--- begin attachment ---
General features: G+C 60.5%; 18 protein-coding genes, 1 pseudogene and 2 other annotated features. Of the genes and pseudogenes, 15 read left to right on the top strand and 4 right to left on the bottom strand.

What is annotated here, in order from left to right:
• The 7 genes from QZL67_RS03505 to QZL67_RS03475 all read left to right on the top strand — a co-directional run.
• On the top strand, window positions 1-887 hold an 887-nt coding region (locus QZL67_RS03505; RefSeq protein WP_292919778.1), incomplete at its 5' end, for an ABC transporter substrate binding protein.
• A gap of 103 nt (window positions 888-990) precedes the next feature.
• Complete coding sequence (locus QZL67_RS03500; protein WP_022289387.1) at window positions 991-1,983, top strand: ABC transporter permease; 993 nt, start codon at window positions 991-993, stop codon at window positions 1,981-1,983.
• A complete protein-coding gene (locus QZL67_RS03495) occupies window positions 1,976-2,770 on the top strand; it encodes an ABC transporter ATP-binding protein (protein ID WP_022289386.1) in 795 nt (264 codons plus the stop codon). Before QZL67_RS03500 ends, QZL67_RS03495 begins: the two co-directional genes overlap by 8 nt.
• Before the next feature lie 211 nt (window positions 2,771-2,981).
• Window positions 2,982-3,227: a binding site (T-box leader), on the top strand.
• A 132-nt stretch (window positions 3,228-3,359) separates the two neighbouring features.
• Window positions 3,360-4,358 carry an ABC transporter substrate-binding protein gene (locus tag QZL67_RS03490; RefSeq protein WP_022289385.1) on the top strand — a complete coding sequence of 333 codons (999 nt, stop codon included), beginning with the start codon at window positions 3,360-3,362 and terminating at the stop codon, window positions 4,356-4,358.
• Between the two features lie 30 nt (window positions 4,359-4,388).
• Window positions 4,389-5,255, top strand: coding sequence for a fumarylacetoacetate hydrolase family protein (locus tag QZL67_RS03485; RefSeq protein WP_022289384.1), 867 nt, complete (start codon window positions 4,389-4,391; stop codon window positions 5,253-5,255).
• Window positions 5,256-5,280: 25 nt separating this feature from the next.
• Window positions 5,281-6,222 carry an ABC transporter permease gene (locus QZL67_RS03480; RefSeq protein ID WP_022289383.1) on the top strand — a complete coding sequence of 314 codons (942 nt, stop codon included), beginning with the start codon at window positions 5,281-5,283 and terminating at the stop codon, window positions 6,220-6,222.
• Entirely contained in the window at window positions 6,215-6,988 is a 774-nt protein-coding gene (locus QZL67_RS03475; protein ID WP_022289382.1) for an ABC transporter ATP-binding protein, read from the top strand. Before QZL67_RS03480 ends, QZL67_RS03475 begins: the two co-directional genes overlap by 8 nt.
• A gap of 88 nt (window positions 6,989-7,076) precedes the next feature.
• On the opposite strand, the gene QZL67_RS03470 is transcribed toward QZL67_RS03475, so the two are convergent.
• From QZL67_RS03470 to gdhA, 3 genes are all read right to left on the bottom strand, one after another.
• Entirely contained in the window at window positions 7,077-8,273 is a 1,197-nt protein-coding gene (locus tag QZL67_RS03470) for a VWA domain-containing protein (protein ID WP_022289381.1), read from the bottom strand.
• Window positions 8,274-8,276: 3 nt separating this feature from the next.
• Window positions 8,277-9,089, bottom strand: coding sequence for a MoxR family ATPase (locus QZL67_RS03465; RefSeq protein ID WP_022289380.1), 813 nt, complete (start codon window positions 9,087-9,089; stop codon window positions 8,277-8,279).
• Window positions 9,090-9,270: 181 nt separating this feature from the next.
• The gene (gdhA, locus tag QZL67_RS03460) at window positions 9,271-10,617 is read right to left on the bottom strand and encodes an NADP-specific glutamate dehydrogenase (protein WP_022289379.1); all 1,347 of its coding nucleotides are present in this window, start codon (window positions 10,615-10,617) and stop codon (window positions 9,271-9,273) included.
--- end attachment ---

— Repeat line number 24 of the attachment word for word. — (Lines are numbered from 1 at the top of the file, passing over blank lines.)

• The gene (gdhA, locus tag QZL67_RS03460) at window positions 9,271-10,617 is read right to left on the bottom strand and encodes an NADP-specific glutamate dehydrogenase (protein WP_022289379.1); all 1,347 of its coding nucleotides are present in this window, start codon (window positions 10,615-10,617) and stop codon (window positions 9,271-9,273) included.